Syrian Refugees—How Many More Can We Afford?

October 5, 2015 Updated: October 5, 2015

Ten people want to move into your house. The reasons may be good such as there has been violence in their neighborhood or life in general has been bad where they currently live. These same people would also need for you to provide them with cash, food, education assistance, childcare, and most likely half of the ten would need this assistance for the rest of their lives. You couldn’t financially afford to do it. The United States is not doing it so well either.

Welcome to refugee land—the United States of America! We have at least 10,000 Syrian refugees coming but that’s not many in comparison to the three million plus refugees we’ve received since 1975. Since 1980 our annual refugee intake has been at about 98,000 per year. This doesn’t count another 40,000 per year in asylum seekers and Cuban/Haitian entrants. They have the same rights and entitlements as refugees.

The pressure to take thousands of Syrians is now upon our country. Ten thousand has been the most recent announced number by our President. However, as millions flee wore-torn Syria the world eyes America in hopes that we will take far more than a few thousand. Who can blame the Syrian refugees? I would want to get out of Syria. The problem is more than Syria. We take refugees from all over the planet and the intake is costing us billions. How far can we go? How many more can we afford? We can’t even afford to write our elderly social security checks every month and yet we receive 90,000 to 100,000 more refugees every year.

In 2012 the leading countries in order of numbers of refugees sent to the United States were Bhutan, Burma, Iraq, Somalia, Cuba, Democratic Republic of the Congo, Iran, Eritrea, and Sudan. Was this really the responsibility of the United States to receive 100,000 people from these countries? In 47 percent of the cases they didn’t even reimburse our country for their plane tickets to America.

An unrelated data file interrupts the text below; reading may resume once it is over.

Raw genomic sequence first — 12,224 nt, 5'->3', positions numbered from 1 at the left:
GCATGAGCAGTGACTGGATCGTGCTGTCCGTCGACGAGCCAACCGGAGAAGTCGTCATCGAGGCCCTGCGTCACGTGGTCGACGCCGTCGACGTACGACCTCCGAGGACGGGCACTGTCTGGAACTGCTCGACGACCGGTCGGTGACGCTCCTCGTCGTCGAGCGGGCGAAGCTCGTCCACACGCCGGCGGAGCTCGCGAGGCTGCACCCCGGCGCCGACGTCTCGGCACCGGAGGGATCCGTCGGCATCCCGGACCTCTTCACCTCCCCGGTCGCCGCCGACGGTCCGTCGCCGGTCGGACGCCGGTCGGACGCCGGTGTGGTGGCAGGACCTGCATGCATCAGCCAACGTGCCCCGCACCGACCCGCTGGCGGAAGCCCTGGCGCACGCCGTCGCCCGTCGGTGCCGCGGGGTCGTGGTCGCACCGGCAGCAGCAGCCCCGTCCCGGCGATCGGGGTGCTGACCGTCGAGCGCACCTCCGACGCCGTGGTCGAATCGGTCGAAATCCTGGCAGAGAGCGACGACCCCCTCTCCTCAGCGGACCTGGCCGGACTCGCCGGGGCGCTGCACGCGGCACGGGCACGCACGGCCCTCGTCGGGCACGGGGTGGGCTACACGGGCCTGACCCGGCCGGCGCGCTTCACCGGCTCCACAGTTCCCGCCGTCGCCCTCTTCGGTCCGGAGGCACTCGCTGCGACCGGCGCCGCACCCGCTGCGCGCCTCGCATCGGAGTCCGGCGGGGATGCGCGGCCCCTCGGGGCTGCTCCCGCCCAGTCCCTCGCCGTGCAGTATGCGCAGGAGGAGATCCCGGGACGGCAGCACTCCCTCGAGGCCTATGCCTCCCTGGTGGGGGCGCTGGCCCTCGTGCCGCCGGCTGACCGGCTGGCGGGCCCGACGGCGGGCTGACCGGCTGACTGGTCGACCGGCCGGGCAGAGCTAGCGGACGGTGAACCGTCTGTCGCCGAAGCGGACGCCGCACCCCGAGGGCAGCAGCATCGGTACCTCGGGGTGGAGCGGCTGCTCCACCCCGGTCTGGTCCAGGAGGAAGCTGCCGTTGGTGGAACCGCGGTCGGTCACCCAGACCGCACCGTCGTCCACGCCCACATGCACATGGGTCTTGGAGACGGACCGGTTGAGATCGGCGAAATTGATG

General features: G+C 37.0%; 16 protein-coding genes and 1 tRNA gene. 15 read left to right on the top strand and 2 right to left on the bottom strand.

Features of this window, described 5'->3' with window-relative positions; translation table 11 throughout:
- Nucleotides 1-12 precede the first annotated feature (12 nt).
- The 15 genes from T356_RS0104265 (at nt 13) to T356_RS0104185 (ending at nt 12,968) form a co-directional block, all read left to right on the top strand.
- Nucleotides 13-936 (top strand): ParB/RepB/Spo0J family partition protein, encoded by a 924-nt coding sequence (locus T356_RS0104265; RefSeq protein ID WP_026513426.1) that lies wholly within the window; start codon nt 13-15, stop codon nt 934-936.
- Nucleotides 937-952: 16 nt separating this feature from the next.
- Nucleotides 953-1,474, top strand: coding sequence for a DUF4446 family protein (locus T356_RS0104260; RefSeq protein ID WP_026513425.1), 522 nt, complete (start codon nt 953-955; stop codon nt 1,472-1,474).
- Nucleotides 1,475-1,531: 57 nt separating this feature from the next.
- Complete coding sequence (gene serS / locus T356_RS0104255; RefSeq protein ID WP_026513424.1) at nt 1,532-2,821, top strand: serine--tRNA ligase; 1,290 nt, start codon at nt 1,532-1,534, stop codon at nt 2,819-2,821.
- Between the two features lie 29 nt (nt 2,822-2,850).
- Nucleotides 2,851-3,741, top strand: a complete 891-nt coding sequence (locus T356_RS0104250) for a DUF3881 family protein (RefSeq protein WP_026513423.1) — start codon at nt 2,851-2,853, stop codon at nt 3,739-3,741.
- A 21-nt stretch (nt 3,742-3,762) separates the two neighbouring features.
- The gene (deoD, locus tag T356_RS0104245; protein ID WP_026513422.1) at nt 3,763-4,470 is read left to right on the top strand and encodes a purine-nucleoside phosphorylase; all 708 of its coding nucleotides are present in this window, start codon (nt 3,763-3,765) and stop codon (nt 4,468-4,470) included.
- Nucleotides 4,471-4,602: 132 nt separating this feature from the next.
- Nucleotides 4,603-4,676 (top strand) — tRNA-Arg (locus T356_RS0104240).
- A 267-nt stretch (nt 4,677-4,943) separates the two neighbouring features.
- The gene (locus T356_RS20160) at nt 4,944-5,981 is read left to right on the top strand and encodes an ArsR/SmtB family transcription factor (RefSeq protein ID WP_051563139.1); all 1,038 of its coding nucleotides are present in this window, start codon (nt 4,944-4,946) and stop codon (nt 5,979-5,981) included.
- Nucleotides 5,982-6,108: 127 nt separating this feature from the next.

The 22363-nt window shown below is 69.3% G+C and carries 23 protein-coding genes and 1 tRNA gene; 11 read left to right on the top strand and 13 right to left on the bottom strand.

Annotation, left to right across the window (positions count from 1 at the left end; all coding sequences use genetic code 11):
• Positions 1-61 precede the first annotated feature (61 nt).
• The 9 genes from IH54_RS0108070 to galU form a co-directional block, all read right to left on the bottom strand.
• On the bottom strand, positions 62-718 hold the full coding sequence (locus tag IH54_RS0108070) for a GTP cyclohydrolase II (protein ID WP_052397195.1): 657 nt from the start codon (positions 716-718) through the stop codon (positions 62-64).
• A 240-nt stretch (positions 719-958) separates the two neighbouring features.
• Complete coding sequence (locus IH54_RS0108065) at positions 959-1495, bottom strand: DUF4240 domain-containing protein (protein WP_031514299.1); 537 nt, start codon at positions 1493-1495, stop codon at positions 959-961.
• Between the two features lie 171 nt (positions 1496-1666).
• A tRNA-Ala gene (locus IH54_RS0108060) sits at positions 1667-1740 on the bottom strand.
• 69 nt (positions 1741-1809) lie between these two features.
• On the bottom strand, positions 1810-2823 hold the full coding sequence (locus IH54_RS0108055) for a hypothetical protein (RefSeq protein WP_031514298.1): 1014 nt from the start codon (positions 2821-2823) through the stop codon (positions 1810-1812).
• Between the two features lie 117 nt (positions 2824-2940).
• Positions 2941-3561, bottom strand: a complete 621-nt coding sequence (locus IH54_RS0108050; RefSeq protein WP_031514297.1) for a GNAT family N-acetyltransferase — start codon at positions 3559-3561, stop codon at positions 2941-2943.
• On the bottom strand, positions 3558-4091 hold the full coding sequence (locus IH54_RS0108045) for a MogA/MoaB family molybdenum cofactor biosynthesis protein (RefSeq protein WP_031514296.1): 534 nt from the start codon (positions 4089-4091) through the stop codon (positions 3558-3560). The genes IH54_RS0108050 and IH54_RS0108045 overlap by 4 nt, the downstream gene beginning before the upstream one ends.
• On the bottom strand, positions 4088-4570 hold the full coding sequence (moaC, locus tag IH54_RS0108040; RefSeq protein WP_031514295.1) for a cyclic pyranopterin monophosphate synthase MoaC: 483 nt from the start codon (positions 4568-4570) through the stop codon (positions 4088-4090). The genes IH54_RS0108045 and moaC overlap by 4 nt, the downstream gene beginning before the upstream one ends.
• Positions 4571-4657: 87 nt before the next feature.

Refugee resettlement is a self-perpetuating global enterprise. Staff and management of the hundreds of taxpayer supported U.S. contractors are largely refugees or immigrants whose purpose is to gain entry for more refugees, usually for their co-ethnics. While refugees are winners, non-profits who orchestrate refugee placement are big financial winners and need to be monitored more. They are: U.S. Conference of Catholic Bishops, Lutheran Immigrant Aid Society, International Rescue Committee, Church World Service, Episcopal Church of the USA, and there are more.

Federal programs available to the refugees include: Temporary Assistance for Needy Families, Medicaid, Food Stamps, Public Housing, Supplemental Security Income (SSI), Social Security Disability Insurance, Administration of Developmental Disabilities, Child Care and Development, Independent Living Program, Low Income Home Energy Assistance Program, Post-Secondary Education Loans and Grants, Refugee Assistance Programs, Title IV Foster Care and Adoption Assistance payments if parents are qualified immigrants, refugees, et cetera, Title XX Social Services Block Grant Funds.

Welfare use is staggering among refugees. Welfare usage is never counted by officials as part of the cost of the refugee program. Yet, when it is included, the total cost of the refugee program soars to at least 10 billion to 20 billion a year.

As some Americans are pushed off time limited welfare programs many refugees are going on to lifetime cash assistance programs. 12.7 percent of refugees are on SSI—a lifetime entitlement to a monthly check/Medicaid for the elderly or disabled. This rate of usage is at least four times higher than the rate of usage for SSI among the native-born population and is reportedly rising from these already very high levels. Permanent and intergenerational welfare dependence has been allowed to take hold to a significant degree in some refugee groups.

Be very aware of our refugee crisis in this nation. How many more can we transport, feed, house, and clothe? Eventually our entire welfare system will collapse. Maybe we should seriously consider just how many more can we really afford?

Glenn Mollette is an American syndicated columnist and writer who lives in Newburgh, Indiana. He authored eleven books, including “American Issues.”

Views expressed in this article are the opinions of the author and do not necessarily reflect the views of The Epoch Times.